To be clear, methylenedioxy-methamphetamine, known on the street as MDMA, molly, “E” or ecstasy, is an illicit and extremely dangerous “club” drug. Misuse can cause brain damage and even death.
Because of its euphoric sensory effects, MDMA is popular on the music festival circuit, though rarely does a year go by without news of another tragic and fatal overdose.
Several small clinical studies, however, have successfully harnessed MDMA’s potent properties to treat severe cases of post-traumatic stress disorder, and the Food and Drug Administration in November granted permission for a large-scale Phase 3 clinical trial.
How Were the PTSD MDMA Studies Conducted?
Far from the club and music-festival scene, the drug was administered to patients like C.J. Hardin, a three-tour veteran of the wars in Iraq and Afghanistan. Hardin suffered from suicidal depression, and alcoholism and lost his marriage after traditional PTSD treatments failed him.
Individuals in the study underwent 12 weeks of psychotherapy, which included MDMA in three eight-hour sessions.
“The medicine allows them to look at things from a different place, reclassify them,” a psychiatric nurse, Mrs. Mithoefer, told the New York Times. She and her husband, Dr. Michael C. Mithoefer, a psychiatrist, conducted the trials. “Honestly, we don’t have to do much,” she added. “Each person has an innate ability to heal. We just create the right conditions.
The flood of hormones and neurotransmitters MDMA releases in the brain bring on feelings of compassion, trust, love, empathy and wellbeing. As a result, researchers and some patients involved in the trial, suggest they were able to face traumatic issues that normally fueled fear and exacerbated negative symptoms of PTSD.
An earlier study published in 2012 in the Journal of Psychopharmacology found that 56 percent of participants experienced a decrease in their symptoms after three doses of MDMA. Two-thirds of the patients involved no longer met the clinical criteria for PTSD by the end of that trial.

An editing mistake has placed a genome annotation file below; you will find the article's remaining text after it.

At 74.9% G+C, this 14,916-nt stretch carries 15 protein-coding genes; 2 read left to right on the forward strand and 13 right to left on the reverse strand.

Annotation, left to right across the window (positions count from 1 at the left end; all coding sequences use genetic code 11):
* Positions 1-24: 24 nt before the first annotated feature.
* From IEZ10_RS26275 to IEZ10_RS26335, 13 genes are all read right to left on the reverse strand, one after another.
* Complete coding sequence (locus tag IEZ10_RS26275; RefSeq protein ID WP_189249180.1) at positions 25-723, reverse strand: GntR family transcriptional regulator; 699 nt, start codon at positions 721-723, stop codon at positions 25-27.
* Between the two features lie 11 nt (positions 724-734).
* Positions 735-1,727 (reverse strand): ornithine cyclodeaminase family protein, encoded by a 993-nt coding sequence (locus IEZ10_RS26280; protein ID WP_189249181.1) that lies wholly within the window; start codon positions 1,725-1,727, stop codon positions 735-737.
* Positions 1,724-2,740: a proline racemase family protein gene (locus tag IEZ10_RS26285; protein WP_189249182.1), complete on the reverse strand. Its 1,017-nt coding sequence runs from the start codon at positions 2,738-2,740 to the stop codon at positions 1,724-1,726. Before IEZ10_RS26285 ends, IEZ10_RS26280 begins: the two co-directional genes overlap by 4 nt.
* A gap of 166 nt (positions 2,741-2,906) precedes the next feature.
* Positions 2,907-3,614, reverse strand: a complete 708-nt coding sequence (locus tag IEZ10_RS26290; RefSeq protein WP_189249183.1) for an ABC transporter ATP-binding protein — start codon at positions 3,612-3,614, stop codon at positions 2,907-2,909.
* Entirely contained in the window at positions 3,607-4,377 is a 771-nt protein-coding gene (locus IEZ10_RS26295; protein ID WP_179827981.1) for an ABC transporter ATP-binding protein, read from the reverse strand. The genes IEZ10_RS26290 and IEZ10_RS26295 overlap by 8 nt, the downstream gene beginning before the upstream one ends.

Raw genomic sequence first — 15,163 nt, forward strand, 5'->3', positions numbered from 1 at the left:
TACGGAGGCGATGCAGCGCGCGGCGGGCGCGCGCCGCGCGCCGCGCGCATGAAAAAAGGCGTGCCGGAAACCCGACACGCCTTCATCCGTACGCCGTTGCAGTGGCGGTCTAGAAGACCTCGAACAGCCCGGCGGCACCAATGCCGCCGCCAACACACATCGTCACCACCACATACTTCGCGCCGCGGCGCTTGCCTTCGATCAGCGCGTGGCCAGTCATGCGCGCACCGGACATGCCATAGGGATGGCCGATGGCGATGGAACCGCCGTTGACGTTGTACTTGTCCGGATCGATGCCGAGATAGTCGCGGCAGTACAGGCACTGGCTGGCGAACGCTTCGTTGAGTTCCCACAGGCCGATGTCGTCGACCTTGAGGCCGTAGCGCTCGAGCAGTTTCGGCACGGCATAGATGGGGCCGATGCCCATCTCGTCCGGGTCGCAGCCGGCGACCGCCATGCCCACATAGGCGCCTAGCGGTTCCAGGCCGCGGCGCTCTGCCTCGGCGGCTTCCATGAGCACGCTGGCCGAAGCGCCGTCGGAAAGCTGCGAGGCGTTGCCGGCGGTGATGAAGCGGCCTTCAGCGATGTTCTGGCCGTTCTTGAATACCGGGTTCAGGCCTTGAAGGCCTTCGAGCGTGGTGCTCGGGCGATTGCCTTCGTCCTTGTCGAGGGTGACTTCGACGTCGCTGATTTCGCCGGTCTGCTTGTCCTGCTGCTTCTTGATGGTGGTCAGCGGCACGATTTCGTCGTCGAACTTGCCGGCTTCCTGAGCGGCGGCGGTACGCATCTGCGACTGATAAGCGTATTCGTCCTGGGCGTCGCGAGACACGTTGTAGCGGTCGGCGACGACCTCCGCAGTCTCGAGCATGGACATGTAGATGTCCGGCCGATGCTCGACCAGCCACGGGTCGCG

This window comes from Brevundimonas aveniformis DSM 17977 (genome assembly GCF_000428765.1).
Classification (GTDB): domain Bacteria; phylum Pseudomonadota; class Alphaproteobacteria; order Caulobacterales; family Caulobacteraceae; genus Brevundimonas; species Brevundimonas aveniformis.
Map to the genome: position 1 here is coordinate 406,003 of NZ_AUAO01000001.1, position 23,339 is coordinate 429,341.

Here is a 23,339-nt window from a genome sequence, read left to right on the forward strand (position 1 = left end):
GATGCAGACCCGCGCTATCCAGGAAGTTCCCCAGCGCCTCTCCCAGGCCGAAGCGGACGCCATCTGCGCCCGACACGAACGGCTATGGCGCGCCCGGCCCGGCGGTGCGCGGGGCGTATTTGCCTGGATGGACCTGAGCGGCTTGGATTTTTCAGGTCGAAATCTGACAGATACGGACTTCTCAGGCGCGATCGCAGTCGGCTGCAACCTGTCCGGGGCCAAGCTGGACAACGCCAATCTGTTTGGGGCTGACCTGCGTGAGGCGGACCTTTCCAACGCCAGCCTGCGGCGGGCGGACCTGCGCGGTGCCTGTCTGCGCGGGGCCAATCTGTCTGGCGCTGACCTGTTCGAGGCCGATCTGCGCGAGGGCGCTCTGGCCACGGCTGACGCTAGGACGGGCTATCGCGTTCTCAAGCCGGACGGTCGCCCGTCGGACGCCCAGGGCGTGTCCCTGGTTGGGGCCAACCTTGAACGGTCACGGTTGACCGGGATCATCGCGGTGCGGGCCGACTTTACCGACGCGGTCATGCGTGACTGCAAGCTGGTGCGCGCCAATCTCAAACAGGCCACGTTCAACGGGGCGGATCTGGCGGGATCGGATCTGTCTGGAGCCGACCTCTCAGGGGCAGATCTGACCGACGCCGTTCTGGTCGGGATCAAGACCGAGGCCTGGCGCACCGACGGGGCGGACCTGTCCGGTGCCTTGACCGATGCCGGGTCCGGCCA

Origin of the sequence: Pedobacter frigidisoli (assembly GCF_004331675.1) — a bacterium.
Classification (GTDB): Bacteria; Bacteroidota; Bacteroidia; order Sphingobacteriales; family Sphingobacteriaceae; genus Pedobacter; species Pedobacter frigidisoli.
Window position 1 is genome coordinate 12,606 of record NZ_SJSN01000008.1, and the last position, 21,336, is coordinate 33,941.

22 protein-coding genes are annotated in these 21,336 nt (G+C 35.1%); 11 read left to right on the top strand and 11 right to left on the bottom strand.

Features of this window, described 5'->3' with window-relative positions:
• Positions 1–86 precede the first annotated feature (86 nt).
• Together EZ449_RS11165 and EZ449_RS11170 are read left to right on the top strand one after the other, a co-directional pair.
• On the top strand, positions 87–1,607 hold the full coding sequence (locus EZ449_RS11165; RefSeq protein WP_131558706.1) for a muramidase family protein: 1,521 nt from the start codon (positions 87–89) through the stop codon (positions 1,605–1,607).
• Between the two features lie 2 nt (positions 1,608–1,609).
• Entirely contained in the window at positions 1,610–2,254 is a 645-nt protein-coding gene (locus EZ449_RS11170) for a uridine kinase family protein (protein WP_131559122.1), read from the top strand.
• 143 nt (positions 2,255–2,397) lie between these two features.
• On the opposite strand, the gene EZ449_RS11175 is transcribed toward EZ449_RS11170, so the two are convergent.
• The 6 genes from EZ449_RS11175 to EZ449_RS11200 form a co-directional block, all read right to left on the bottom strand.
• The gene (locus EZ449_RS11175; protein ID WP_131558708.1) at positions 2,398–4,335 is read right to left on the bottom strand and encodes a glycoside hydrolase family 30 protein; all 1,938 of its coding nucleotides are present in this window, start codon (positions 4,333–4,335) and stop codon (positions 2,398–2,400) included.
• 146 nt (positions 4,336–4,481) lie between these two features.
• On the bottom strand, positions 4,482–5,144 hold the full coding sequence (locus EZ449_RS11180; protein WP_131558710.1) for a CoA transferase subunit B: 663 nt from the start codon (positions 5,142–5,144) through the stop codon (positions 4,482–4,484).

The success of early trials cannot overshadow the dangers of illicit drugs. In most cases, consumers have no idea what the drug might be cut with and take it at great risk to their own health and wellbeing.
What are the Hazardous Side Effects of MDMA?
Misuse and abuse of MDMA, reports the National Institute on Drug Abuse comes with a host of hazardous side effects, especially in the days after consumption, that can include some of the following:
- Depression, anxiety and sleep problems
- Irritability, aggression and impulsiveness
- Lack of appetite
- Memory and attention problems
- Large doses of MDMA disrupt the body’s ability to regulate its temperature, which can lead to liver, kidney and heart failure resulting in death
Dr. Charles R. Marmar, head of psychiatry at New York University’s Langone School was not involved in the MDMA trials but keeps a watchful eye on it because PTSD is so difficult to treat.
“I’m cautious but hopeful,” Marmar told the New York Times. “If they can keep getting good results, it will be of great use.” The doctor noted, however, “It’s a feel-good drug and we know people are prone to abuse it. Prolonged use can lead to serious brain damage.”
In the latest MDMA trial, patients included firefighters, victims of sexual assault, police officers and combat veterans, like Hardin, who had not responded to traditional therapy approaches.
Trial participants, on average, suffered symptoms of PTSD for upwards of 15 years. The Phase 3 clinical trial, a final step toward making MDMA a prescription drug, will include 230 patients.
Like opioids, prescription painkillers and heroin, MDMA comes with a high potential for abuse and addiction and there’s no room for experimentation. Administered to the right patients by a knowledgeable physician, though, this “club” drug might help scores of people break free from the painful condition of PTSD.
“It changed my life,” Hardin told the New York Times. “It allowed me to see my trauma without fear or hesitation and finally process things and move forward.”
This infographic outlines some of the issues of treating PTSD with MDMA-assisted psychotherapy.